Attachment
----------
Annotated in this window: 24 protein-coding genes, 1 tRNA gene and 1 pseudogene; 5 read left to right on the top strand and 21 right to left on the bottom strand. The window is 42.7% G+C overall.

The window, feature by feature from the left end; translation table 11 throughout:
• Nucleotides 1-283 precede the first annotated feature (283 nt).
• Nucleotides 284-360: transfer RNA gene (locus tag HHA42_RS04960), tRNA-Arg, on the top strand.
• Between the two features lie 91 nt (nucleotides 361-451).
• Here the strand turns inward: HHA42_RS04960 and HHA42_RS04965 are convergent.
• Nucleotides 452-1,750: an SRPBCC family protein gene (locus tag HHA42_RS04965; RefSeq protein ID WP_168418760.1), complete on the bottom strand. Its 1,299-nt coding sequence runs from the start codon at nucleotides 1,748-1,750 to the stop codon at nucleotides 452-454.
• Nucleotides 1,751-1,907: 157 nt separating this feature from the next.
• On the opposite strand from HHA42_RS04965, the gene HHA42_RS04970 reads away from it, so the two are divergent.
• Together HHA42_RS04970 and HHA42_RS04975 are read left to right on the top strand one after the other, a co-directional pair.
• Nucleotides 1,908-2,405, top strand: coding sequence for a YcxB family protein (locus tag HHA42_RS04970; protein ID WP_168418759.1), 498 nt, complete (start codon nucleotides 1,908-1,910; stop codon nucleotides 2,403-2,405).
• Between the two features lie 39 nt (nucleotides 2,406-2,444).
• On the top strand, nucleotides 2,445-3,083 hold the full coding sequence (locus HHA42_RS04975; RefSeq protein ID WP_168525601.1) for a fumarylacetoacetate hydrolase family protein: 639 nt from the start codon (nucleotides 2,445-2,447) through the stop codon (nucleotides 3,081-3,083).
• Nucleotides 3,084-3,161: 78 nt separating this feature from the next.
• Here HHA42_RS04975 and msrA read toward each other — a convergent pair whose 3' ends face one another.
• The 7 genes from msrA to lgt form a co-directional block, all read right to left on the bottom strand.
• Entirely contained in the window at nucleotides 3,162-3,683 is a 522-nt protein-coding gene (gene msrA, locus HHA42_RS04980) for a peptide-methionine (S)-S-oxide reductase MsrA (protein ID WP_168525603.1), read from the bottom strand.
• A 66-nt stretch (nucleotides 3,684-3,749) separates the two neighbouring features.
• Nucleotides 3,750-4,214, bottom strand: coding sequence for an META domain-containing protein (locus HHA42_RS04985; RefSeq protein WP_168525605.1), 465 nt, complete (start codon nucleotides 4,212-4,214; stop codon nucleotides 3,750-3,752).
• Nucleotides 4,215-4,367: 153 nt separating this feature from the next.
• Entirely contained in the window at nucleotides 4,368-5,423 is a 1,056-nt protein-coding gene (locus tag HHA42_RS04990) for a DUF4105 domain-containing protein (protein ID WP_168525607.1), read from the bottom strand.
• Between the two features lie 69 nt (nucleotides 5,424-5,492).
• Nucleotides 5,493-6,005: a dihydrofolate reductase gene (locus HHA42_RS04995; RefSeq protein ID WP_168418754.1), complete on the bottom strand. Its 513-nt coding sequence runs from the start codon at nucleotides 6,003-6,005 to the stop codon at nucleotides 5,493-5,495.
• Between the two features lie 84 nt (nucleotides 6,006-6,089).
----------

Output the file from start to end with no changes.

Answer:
Annotated in this window: 24 protein-coding genes, 1 tRNA gene and 1 pseudogene; 5 read left to right on the top strand and 21 right to left on the bottom strand. The window is 42.7% G+C overall.

The window, feature by feature from the left end; translation table 11 throughout:
• Nucleotides 1-283 precede the first annotated feature (283 nt).
• Nucleotides 284-360: transfer RNA gene (locus tag HHA42_RS04960), tRNA-Arg, on the top strand.
• Between the two features lie 91 nt (nucleotides 361-451).
• Here the strand turns inward: HHA42_RS04960 and HHA42_RS04965 are convergent.
• Nucleotides 452-1,750: an SRPBCC family protein gene (locus tag HHA42_RS04965; RefSeq protein ID WP_168418760.1), complete on the bottom strand. Its 1,299-nt coding sequence runs from the start codon at nucleotides 1,748-1,750 to the stop codon at nucleotides 452-454.
• Nucleotides 1,751-1,907: 157 nt separating this feature from the next.
• On the opposite strand from HHA42_RS04965, the gene HHA42_RS04970 reads away from it, so the two are divergent.
• Together HHA42_RS04970 and HHA42_RS04975 are read left to right on the top strand one after the other, a co-directional pair.
• Nucleotides 1,908-2,405, top strand: coding sequence for a YcxB family protein (locus tag HHA42_RS04970; protein ID WP_168418759.1), 498 nt, complete (start codon nucleotides 1,908-1,910; stop codon nucleotides 2,403-2,405).
• Between the two features lie 39 nt (nucleotides 2,406-2,444).
• On the top strand, nucleotides 2,445-3,083 hold the full coding sequence (locus HHA42_RS04975; RefSeq protein ID WP_168525601.1) for a fumarylacetoacetate hydrolase family protein: 639 nt from the start codon (nucleotides 2,445-2,447) through the stop codon (nucleotides 3,081-3,083).
• Nucleotides 3,084-3,161: 78 nt separating this feature from the next.
• Here HHA42_RS04975 and msrA read toward each other — a convergent pair whose 3' ends face one another.
• The 7 genes from msrA to lgt form a co-directional block, all read right to left on the bottom strand.
• Entirely contained in the window at nucleotides 3,162-3,683 is a 522-nt protein-coding gene (gene msrA, locus HHA42_RS04980) for a peptide-methionine (S)-S-oxide reductase MsrA (protein ID WP_168525603.1), read from the bottom strand.
• A 66-nt stretch (nucleotides 3,684-3,749) separates the two neighbouring features.
• Nucleotides 3,750-4,214, bottom strand: coding sequence for an META domain-containing protein (locus HHA42_RS04985; RefSeq protein WP_168525605.1), 465 nt, complete (start codon nucleotides 4,212-4,214; stop codon nucleotides 3,750-3,752).
• Nucleotides 4,215-4,367: 153 nt separating this feature from the next.
• Entirely contained in the window at nucleotides 4,368-5,423 is a 1,056-nt protein-coding gene (locus tag HHA42_RS04990) for a DUF4105 domain-containing protein (protein ID WP_168525607.1), read from the bottom strand.
• Between the two features lie 69 nt (nucleotides 5,424-5,492).
• Nucleotides 5,493-6,005: a dihydrofolate reductase gene (locus HHA42_RS04995; RefSeq protein ID WP_168418754.1), complete on the bottom strand. Its 513-nt coding sequence runs from the start codon at nucleotides 6,003-6,005 to the stop codon at nucleotides 5,493-5,495.
• Between the two features lie 84 nt (nucleotides 6,006-6,089).